Dedicated Fan Has Car, Will Travel
If Hector Noyola isn’t the most devoted Spurs fan in South Texas, he sure drives like it. On game day, he covers 320 round trip miles to watch Tim Duncan and Co. at the AT&T Center. Noyola doesn’t make the trek from his Laredo home once or twice a year. He attends every preseason, regular season and post-season contest in San Antonio.
In 2009-10, that worked out to 50 games and 16,000 miles. At age 66, he does not plan to cut back or slow down. The long-distance trip with fellow fans invigorates him. "The Spurs," Noyola says, "are our passion."
That passion spans decades. Noyola began commuting from Laredo before Tim Duncan gave up swimming for basketball, before David Robinson made his first NBA dunk, before DeJuan Blair emerged from the womb. Noyola became a season-ticket holder the year Larry Brown began coaching the Spurs – 1988.
Talk about road wear. Noyola has logged enough miles to complete a dozen trips around the world. If he said, "I’d go to the moon for the Spurs," that might be an understatement. The lunar surface is roughly 240,000 miles from Earth. Noyola has covered more than 300,000.
Have car, will travel. It’s been that way since the Reagan White House. In his second year as a season-ticket holder, Noyola would pull up to his son’s Catholic school on game day around 3:15 p.m. Then Hector Noyola Jr. -- “Hecky" to his friends -- would climb in with his books and off they’d go...until they returned home after 1 a.m. "Hecky would do his homework on the way to the game," his father says, "and he’d sleep on the way back."
Hecky didn’t simply go for the ride. He served as a Spurs’ ball boy from 1989 through 1994, from fourth through eighth grade. That meant working the visitors locker room and grabbing towels and drinks for players, such as Michael Jordan and Magic Johnson. That also meant grabbing rebounds during pre-game warmups for a legendary Boston Celtic.
"I remember once, after the game, Larry Bird inviting me to the team bus and giving me his game shirt," Hecky says.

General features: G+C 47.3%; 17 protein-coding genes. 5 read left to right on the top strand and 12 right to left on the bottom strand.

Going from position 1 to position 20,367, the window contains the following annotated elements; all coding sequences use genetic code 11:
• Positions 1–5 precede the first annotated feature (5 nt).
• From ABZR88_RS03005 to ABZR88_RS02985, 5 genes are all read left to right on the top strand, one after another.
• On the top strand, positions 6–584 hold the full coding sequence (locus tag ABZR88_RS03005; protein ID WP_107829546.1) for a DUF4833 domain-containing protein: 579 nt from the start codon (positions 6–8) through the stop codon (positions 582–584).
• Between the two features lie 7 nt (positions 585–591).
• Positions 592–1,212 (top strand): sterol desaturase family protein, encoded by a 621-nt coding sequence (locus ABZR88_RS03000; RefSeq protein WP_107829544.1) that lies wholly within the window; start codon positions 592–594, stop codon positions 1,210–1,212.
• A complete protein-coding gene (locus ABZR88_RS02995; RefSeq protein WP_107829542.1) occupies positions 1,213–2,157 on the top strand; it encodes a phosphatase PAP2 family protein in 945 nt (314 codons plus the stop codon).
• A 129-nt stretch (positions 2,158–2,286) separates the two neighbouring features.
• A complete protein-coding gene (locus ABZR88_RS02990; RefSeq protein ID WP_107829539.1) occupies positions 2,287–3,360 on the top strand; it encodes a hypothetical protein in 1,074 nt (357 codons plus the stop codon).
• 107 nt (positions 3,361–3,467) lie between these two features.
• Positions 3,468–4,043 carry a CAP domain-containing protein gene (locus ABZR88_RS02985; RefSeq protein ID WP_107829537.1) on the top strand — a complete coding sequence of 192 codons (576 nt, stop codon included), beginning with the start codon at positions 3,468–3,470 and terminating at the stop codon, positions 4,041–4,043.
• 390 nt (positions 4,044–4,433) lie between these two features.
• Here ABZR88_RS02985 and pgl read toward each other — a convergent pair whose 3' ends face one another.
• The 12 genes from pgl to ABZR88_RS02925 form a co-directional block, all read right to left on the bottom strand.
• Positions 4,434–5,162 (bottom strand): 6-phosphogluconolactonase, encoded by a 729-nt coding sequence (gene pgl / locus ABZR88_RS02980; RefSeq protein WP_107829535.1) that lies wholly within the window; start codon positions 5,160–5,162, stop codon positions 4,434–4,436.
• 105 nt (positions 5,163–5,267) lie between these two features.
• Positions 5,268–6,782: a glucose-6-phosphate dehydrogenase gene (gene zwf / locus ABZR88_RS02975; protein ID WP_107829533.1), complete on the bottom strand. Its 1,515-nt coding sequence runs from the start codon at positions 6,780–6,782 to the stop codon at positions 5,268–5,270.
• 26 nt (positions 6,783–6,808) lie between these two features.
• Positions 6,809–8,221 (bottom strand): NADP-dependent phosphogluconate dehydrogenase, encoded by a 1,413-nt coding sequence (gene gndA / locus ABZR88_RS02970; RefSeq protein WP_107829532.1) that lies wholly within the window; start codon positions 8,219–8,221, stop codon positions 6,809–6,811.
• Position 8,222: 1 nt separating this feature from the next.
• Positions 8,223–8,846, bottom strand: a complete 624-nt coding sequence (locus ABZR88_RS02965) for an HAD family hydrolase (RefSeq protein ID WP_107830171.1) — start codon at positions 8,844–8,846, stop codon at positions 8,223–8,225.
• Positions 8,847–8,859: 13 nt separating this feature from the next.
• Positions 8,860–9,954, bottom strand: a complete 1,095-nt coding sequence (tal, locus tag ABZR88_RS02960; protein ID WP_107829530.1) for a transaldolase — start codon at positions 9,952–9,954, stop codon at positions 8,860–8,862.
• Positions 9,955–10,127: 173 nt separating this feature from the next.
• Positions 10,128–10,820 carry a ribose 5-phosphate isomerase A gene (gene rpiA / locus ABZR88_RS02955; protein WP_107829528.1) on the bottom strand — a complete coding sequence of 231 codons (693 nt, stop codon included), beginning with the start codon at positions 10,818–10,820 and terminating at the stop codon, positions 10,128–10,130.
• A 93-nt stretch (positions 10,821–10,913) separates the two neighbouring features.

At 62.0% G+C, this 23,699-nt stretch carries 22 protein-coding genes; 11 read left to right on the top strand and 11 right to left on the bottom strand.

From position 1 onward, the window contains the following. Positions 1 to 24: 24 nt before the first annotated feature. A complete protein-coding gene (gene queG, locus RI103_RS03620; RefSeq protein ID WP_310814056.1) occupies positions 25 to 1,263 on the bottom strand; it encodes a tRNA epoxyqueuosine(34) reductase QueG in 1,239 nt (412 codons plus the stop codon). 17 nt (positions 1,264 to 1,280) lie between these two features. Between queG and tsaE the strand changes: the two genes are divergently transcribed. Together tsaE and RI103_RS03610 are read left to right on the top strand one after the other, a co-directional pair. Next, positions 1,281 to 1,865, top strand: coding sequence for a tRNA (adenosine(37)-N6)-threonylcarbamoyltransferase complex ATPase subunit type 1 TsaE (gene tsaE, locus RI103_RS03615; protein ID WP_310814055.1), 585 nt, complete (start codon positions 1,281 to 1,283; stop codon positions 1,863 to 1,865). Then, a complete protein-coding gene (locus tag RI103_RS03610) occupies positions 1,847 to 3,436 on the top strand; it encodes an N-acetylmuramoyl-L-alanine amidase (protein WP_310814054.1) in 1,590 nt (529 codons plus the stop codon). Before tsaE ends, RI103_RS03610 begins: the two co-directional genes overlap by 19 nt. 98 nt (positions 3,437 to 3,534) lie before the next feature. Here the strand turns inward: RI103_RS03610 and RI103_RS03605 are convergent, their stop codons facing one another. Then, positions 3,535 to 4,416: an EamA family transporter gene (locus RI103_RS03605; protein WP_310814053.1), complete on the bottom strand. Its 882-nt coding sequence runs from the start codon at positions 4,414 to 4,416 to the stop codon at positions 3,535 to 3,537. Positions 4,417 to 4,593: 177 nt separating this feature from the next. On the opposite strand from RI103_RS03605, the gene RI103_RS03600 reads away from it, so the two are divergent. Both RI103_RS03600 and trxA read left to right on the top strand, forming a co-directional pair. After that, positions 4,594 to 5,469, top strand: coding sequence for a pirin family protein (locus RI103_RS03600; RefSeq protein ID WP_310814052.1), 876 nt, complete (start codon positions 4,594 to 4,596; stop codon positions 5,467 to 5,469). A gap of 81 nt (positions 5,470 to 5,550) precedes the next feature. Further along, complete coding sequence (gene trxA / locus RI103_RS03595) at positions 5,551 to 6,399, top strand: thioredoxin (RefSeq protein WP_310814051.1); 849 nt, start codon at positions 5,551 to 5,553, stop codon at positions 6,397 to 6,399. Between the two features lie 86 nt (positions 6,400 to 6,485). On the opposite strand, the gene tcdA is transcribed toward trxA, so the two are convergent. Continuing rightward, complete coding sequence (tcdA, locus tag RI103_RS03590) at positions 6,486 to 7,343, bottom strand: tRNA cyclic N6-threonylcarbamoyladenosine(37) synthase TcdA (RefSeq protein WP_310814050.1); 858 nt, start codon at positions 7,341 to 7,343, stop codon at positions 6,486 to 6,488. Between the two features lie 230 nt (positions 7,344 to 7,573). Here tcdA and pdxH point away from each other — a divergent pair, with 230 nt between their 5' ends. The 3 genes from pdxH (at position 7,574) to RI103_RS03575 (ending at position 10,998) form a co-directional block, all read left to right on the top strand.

A writer for Sports Illustrated Kids happened to be at that game and interviewed Hecky. When the issue hit the stands, Hecky found his name in the piece.
The former ballboy became more than a fan. He became a player, a student of the game who attended clinics in the Valley with a couple of young assistant Spurs coaches, Gregg Popovich and R.C. Buford. "That was great," Hecky says.
The kid learned a thing or two. He made the Laredo Martin High School varsity as a freshman. He led the state in scoring as a senior, averaging 31 points a game. He played college ball, first at The University of Texas at Arlington, then at Lane College, where he became the first Hispanic to play in the historically black Southern Intercollegiate Athletic Conference.
In 2001, The Laredo Times named Hecky one of the city’s Top 100 athletes of the Century. Today, he coaches the varsity basketball team at his alma mater, Martin High. Hecky credits his father for much of his success. But he also remains grateful to Pop and R.C. "They treated me like a son," Hecky says. "They planted the seed for me to want to pursue a career in basketball."
Dad is proud of his son. He’s also proud of the explosion of basketball interest in Laredo. The city boasts 68 Spurs season-ticket holders, one of the largest contingents in the state. Hector has two charter seats he shares with friends and family. "Laredo is considered a ‘little San Antonio,’" he says. "We’re all Spurs fans.”
Hector has sparked some of that interest himself. As executive director of the Laredo Boys and Girls Club since 1972, Hector has introduced thousands of children to basketball. His son began playing for the Boys and Girls Club at age 4. Countless others have started just as young.
Over the years, Avery Johnson, Sean Elliott and George Hill have conducted clinics for Hector in Laredo. Pop and R.C. continue to visit. And the Spurs hold an annual “Laredo Boys and Girls Club” night at the AT&T Center. “We average over 1,000 tickets sold every year for that event,” Hector says.
The Spurs, he explains, are role models for the youth of Laredo. At an early age, kids want to become pro players. Then they learn they need to go to college first. “So they have goals,” he says, “and Laredo basketball is getting better and better every year.”
Hector mentors youth, sometimes with a whistle and a clipboard. He coaches a third grade boys basketball team that won a national tournament in Las Vegas. And he’s built so much youth interest in hoops, Laredo boasts more than 500 kindergarten-through fifth grade basketball teams. “We have the biggest elementary school basketball league in the nation,” he says.
Youth organizer. Basketball coach. Hoops junkie. Boys and Girls club director. Hector wears many hats, including one that’s colored silver and black. He says it’s been a busy summer in Laredo, but now he’s ready to hit the road.
“I’m looking forward to another championship,” Hector says. “No. 5 is on the way.”